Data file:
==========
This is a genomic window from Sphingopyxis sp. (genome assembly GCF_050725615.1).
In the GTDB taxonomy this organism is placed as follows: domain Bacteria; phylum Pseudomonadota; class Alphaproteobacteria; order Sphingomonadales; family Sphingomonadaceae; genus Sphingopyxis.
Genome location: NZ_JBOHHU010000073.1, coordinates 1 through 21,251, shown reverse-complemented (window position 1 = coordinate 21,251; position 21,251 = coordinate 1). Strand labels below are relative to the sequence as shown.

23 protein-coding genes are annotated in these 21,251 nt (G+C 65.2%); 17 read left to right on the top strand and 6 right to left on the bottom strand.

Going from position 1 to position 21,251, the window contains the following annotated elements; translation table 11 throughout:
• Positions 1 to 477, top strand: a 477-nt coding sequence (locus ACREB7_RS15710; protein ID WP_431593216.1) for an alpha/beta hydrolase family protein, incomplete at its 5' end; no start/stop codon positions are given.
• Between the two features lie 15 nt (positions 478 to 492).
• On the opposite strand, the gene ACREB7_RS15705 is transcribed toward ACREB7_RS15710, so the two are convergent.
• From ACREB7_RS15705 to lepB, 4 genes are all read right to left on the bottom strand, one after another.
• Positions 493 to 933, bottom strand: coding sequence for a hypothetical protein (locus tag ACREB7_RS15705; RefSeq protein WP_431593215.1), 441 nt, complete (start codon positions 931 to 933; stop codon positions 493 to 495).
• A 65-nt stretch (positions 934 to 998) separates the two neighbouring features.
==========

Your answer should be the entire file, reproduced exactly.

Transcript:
This is a genomic window from Sphingopyxis sp. (genome assembly GCF_050725615.1).
In the GTDB taxonomy this organism is placed as follows: domain Bacteria; phylum Pseudomonadota; class Alphaproteobacteria; order Sphingomonadales; family Sphingomonadaceae; genus Sphingopyxis.
Genome location: NZ_JBOHHU010000073.1, coordinates 1 through 21,251, shown reverse-complemented (window position 1 = coordinate 21,251; position 21,251 = coordinate 1). Strand labels below are relative to the sequence as shown.

23 protein-coding genes are annotated in these 21,251 nt (G+C 65.2%); 17 read left to right on the top strand and 6 right to left on the bottom strand.

Going from position 1 to position 21,251, the window contains the following annotated elements; translation table 11 throughout:
• Positions 1 to 477, top strand: a 477-nt coding sequence (locus ACREB7_RS15710; protein ID WP_431593216.1) for an alpha/beta hydrolase family protein, incomplete at its 5' end; no start/stop codon positions are given.
• Between the two features lie 15 nt (positions 478 to 492).
• On the opposite strand, the gene ACREB7_RS15705 is transcribed toward ACREB7_RS15710, so the two are convergent.
• From ACREB7_RS15705 to lepB, 4 genes are all read right to left on the bottom strand, one after another.
• Positions 493 to 933, bottom strand: coding sequence for a hypothetical protein (locus tag ACREB7_RS15705; RefSeq protein WP_431593215.1), 441 nt, complete (start codon positions 931 to 933; stop codon positions 493 to 495).
• A 65-nt stretch (positions 934 to 998) separates the two neighbouring features.